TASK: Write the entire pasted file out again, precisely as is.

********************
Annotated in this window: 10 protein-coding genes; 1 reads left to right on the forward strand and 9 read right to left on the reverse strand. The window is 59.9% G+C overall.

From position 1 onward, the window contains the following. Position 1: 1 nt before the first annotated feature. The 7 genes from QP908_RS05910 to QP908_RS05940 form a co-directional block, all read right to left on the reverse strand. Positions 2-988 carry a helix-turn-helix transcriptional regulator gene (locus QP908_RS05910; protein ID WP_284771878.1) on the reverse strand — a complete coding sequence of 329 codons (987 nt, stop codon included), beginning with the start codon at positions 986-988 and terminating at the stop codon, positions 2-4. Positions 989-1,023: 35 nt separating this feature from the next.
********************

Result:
Annotated in this window: 10 protein-coding genes; 1 reads left to right on the forward strand and 9 read right to left on the reverse strand. The window is 59.9% G+C overall.

From position 1 onward, the window contains the following. Position 1: 1 nt before the first annotated feature. The 7 genes from QP908_RS05910 to QP908_RS05940 form a co-directional block, all read right to left on the reverse strand. Positions 2-988 carry a helix-turn-helix transcriptional regulator gene (locus QP908_RS05910; protein ID WP_284771878.1) on the reverse strand — a complete coding sequence of 329 codons (987 nt, stop codon included), beginning with the start codon at positions 986-988 and terminating at the stop codon, positions 2-4. Positions 989-1,023: 35 nt separating this feature from the next.